Inflation in India probably edged up in October as food prices climbed while weak demand is expected to have hurt factory output growth the month before, a Reuters poll has found.

India's price rises have been fairly muted this year, giving the Reserve Bank of India (RBI) room to ease policy aggressively, amid wider concerns about a global slowdown.

Consumer prices are expected to have risen 4.82% in October from a year earlier, faster than September's 4.41% increase, but still below the RBI's January 2016 target of 6%, leaving some room for further interest rate cuts.

"We are seeing a general disinflationary trend in the economy," said Bhupesh Bameta, economist at Quant Capital.

"Part of that will be offset by pulse prices. Overall, we are seeing some uptick, but not a very significant one," he said. "If the disinflationary trend remains intact, then by the next policy meeting there will be a chance of a rate cut."

The RBI has already slashed rates four times this year, the latest move a larger-than-expected 50 basis point cut to leave rates at 6.75%, but a separate Reuters poll found it is unlikely to move again until the April-June quarter of 2016.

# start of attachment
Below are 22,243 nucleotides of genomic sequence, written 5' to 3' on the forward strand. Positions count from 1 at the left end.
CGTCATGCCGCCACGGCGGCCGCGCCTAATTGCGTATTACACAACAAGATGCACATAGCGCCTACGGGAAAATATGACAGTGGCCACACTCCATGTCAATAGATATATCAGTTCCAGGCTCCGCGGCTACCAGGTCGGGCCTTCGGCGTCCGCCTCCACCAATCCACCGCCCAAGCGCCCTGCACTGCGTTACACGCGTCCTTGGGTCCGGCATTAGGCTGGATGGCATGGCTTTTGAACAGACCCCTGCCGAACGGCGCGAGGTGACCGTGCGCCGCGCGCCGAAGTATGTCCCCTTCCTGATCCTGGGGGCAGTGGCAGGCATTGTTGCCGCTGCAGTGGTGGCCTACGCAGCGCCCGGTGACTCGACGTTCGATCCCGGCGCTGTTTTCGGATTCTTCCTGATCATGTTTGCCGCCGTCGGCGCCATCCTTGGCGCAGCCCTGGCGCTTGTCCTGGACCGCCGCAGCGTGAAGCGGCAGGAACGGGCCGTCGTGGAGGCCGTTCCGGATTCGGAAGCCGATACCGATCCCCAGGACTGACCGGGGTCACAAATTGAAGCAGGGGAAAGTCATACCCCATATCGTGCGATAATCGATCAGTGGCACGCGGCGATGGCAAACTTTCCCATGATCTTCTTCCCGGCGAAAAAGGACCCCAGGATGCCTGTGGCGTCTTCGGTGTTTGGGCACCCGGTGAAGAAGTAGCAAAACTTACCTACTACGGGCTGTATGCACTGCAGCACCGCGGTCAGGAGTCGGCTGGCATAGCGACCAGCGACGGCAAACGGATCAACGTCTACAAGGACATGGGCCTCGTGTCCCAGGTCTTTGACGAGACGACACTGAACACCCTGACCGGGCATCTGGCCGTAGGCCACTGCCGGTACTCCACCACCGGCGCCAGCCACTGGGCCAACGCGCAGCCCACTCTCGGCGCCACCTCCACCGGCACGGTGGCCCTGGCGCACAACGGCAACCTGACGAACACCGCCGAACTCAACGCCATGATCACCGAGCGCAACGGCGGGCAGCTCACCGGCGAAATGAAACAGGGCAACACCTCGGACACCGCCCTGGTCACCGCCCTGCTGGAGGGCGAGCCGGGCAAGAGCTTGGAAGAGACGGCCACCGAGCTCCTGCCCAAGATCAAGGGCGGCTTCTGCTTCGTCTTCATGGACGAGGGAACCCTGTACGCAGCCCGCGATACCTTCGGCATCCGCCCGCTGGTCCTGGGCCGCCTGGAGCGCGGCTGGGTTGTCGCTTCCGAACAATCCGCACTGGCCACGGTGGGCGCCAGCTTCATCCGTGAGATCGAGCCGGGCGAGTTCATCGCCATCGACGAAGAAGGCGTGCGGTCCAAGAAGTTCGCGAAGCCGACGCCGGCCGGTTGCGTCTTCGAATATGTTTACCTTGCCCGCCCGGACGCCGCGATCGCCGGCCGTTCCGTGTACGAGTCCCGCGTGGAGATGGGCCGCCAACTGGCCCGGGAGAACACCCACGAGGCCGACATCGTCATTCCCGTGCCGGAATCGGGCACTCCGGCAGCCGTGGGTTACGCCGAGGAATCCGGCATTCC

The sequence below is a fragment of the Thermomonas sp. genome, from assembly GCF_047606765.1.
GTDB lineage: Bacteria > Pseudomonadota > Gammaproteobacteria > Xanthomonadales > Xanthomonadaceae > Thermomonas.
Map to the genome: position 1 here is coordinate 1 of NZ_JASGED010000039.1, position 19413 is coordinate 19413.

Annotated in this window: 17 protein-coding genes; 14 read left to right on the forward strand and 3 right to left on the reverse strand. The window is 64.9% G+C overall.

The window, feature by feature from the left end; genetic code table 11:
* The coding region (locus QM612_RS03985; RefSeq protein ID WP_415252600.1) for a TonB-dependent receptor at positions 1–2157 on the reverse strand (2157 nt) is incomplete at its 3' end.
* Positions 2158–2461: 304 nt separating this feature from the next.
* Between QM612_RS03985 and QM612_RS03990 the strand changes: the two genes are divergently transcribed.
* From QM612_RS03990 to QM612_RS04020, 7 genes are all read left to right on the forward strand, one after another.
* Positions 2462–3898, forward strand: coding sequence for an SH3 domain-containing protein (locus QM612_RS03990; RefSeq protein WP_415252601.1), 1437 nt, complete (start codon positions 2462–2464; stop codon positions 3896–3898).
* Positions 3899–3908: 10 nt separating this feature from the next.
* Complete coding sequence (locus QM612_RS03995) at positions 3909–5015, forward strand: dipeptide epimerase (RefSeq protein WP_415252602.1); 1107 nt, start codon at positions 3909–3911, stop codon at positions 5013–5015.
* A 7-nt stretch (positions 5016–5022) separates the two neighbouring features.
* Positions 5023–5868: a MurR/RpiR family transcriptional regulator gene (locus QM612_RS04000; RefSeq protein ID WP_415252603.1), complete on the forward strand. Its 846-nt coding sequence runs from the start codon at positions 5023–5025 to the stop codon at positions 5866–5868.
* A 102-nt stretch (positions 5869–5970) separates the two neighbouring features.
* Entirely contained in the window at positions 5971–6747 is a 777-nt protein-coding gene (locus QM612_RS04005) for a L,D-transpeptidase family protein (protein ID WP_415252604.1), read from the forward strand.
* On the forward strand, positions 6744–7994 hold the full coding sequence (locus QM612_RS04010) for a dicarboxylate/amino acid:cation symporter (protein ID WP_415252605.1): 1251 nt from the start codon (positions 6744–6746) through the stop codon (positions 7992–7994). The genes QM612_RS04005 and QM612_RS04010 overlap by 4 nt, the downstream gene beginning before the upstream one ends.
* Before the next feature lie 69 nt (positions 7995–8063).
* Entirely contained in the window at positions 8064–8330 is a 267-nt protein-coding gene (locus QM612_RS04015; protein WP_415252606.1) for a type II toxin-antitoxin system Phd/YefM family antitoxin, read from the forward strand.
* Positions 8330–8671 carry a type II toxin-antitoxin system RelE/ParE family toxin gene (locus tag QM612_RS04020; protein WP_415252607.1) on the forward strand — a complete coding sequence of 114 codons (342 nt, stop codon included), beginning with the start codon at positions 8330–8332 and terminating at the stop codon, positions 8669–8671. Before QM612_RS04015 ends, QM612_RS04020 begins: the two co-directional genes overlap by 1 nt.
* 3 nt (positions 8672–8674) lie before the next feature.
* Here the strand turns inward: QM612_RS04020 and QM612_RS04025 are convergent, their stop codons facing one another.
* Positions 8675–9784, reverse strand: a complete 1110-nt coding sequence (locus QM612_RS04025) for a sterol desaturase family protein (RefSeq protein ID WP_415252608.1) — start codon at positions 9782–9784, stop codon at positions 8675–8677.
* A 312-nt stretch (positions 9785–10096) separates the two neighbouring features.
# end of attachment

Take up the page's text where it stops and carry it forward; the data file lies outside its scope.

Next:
Rainfall in the critical June-September monsoon season was down 14% and a second year of drought caused shortages that drove up prices of pulses and vegetables, staples in the Indian diet.

Favourable base effects also continue to impact inflation, and any spike is likely to be countered by low oil prices, expected to remain subdued over the coming year.

The poll of 30 economists also suggested industrial output growth slowed to 4.7% in September compared with a year earlier and from a 6.4% rise in the previous month.

Output in infrastructure industries — which accounts for almost 40% of total industrial output — likely grew at its fastest pace in four months to 3.2% in September from a year ago.

But a recent business survey painted a more dire picture for manufacturing. The Nikkei Manufacturing Purchasing Managers' Index, compiled by Markit, showed Indian production growth slowed to a seven-month low in September, hurt mainly by weak demand.

"Although the PMI and IP are not correlated on a monthly basis, the impulse signalled by the PMI suggests a slacking off in momentum in the manufacturing sector in the quarter through October," said Devika Mehndiratta, senior economist at ANZ.